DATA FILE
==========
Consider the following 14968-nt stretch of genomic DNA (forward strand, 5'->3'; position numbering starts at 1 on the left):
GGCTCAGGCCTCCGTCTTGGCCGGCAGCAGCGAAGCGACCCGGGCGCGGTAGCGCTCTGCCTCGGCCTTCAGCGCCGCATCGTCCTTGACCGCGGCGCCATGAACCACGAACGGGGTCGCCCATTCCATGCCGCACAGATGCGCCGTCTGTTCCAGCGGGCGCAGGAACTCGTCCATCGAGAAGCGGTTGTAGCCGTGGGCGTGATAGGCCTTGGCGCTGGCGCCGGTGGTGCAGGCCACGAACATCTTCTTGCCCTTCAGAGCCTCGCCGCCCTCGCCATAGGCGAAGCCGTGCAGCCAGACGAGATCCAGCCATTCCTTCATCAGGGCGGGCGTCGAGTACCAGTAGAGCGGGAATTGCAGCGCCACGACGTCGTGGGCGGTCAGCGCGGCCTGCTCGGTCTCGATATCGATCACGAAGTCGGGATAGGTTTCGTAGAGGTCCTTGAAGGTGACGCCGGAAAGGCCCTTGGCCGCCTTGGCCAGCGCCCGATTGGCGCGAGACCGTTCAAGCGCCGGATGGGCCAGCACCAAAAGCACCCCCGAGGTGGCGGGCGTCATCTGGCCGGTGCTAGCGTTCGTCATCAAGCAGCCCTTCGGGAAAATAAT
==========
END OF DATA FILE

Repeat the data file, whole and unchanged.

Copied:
Consider the following 14968-nt stretch of genomic DNA (forward strand, 5'->3'; position numbering starts at 1 on the left):
GGCTCAGGCCTCCGTCTTGGCCGGCAGCAGCGAAGCGACCCGGGCGCGGTAGCGCTCTGCCTCGGCCTTCAGCGCCGCATCGTCCTTGACCGCGGCGCCATGAACCACGAACGGGGTCGCCCATTCCATGCCGCACAGATGCGCCGTCTGTTCCAGCGGGCGCAGGAACTCGTCCATCGAGAAGCGGTTGTAGCCGTGGGCGTGATAGGCCTTGGCGCTGGCGCCGGTGGTGCAGGCCACGAACATCTTCTTGCCCTTCAGAGCCTCGCCGCCCTCGCCATAGGCGAAGCCGTGCAGCCAGACGAGATCCAGCCATTCCTTCATCAGGGCGGGCGTCGAGTACCAGTAGAGCGGGAATTGCAGCGCCACGACGTCGTGGGCGGTCAGCGCGGCCTGCTCGGTCTCGATATCGATCACGAAGTCGGGATAGGTTTCGTAGAGGTCCTTGAAGGTGACGCCGGAAAGGCCCTTGGCCGCCTTGGCCAGCGCCCGATTGGCGCGAGACCGTTCAAGCGCCGGATGGGCCAGCACCAAAAGCACCCCCGAGGTGGCGGGCGTCATCTGGCCGGTGCTAGCGTTCGTCATCAAGCAGCCCTTCGGGAAAATAAT